4. Embrace Boredom and an Emptier Calendar (if possible)
Projects you have always wanted to work on, but never find the time, are now a possibility given the emptier social calendar. That could be professional training or learning a new language. As a parent, you may even pick up ideas from the home-schooling curriculum and listening hard to those around you.
Increasing the frames of reference and connecting disparate ideas may in some ways be easier while we await wider easing of lockdown measures and the chance to connect more as a social species. But it probably takes more a structured approach and effort than the haphazard eureka moments that may crop up in energetic, in-person conversation.
Then again, we ought to make the effort. “Nothing will come of nothing.”
Sunday 8 March was International Women’s Day, a global day celebrating the social, economic, cultural and political achievements of women. This year’s campaign theme was #EachforEqual, promoting the message that we can all actively choose to “challenge stereotypes, fight bias, broaden perceptions, improve situations and celebrate women’s achievements.” With this in mind, members from each of our practices have highlighted inspirational women from different backgrounds and fields that have made huge impacts to our world as we know it.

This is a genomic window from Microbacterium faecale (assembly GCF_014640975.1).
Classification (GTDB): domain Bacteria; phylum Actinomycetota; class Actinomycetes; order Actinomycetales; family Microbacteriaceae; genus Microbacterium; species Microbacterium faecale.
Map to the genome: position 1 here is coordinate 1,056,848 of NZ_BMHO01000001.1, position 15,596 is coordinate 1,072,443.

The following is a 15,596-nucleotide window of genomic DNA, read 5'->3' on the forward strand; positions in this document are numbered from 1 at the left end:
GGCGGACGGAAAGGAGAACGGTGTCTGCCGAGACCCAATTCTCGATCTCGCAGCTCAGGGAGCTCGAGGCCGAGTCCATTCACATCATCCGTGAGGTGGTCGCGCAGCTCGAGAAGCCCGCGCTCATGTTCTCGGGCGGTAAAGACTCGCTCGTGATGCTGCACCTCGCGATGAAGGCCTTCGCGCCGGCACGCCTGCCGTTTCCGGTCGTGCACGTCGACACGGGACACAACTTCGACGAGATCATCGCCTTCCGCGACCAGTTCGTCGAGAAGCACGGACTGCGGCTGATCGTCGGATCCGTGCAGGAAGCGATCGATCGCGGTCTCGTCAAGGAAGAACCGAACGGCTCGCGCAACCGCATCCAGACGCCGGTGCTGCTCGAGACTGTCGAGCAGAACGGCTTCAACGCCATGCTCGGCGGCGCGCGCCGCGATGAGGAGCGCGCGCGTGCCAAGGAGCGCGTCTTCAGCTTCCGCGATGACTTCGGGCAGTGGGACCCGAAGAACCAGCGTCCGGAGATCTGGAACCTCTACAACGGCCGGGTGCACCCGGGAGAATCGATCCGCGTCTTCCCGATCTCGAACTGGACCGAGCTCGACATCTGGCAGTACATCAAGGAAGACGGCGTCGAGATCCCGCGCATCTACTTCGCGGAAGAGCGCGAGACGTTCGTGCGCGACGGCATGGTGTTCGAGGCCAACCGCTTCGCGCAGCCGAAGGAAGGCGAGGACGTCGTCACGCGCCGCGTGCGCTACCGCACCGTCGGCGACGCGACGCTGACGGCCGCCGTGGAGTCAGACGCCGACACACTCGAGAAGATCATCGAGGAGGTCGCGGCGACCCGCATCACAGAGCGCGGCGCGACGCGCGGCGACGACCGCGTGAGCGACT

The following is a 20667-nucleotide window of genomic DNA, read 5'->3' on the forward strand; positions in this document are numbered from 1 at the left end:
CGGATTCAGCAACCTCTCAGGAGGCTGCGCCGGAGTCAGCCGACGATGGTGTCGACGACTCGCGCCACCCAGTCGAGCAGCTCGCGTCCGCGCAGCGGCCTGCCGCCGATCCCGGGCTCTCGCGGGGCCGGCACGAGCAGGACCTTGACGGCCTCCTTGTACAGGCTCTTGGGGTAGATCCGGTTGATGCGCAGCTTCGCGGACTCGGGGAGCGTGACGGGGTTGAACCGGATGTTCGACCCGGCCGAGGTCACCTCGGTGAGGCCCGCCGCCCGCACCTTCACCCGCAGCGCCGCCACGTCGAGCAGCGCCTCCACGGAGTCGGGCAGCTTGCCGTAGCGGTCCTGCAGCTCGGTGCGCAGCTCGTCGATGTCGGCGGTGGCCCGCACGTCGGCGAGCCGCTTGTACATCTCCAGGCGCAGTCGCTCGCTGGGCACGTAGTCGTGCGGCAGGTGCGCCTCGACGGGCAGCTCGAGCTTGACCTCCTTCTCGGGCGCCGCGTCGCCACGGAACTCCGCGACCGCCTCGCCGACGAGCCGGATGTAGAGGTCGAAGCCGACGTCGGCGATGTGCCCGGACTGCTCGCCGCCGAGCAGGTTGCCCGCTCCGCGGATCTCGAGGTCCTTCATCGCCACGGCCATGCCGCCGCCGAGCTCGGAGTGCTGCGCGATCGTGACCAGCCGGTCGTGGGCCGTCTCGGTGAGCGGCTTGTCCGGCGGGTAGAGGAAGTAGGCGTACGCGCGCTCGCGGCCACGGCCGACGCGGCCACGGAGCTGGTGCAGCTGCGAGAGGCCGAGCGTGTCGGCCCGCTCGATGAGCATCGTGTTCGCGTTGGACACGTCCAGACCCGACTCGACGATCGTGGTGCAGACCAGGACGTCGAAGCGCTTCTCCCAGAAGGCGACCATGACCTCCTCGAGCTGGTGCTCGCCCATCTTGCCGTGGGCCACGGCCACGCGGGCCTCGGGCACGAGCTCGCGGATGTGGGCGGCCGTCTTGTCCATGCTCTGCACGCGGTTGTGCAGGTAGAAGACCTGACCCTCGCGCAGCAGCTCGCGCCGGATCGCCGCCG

Margaret Calver – Kat Dominiak (Creative)
Female designers have had a huge impact throughout the history of design and their works are engrained in our everyday lives. It isn’t a surprise that historically the male-dominated graphic design industry hasn’t always had the best reputation for gender equality. However, female designers have played an important role in establishing graphic design as we know it today.
Did you know Margaret Calver’s work has helped to save hundreds of thousands of lives in the UK? Her very simple and easy to understand graphic language is on every single road sign and signpost across the entire country. She helps you get safely to work, school or home. Margaret is a typographer and graphic designer mainly known for her collaborative work with Jock Kinnir on the design of Britain’s roads – she’s a creative icon that had a huge impact on the design industry.
“With talent, dedication, and creativity in spades, women are – and always have been – killing it in graphic design.” – Rebecca Gross
Kimberlé Williams Crenshaw – Elisha Raut (Insights)
You might have heard of the term intersectionality somewhere in the stratosphere. Maybe it’s because you’re engaged in critical race theory, or because you once eavesdropped on a pretentious and overly jargonated conversation at a LEON (just me?), or perhaps somewhere in between. In a reductive nutshell, it’s the idea that a person’s lived experience is contingent upon several overlapping axes of their identity, and it’s a foundational concept that was developed approximately 30 years ago by lawyer, professor, philosopher, and theorist, Kimberlé Williams Crenshaw.
While the inception of the term was mostly within the context of legal advocacy, where discrimination regarding sex and discrimination regarding race were treated as mutually exclusive entities, it has now pervaded many areas of academic and everyday discourse.
While Crenshaw’s past achievements could span novels, she remains consistently active in educating the masses, not just through academic avenues, but also as a public speaker. Many of her highly engaging and thought-provoking talks are available on YouTube.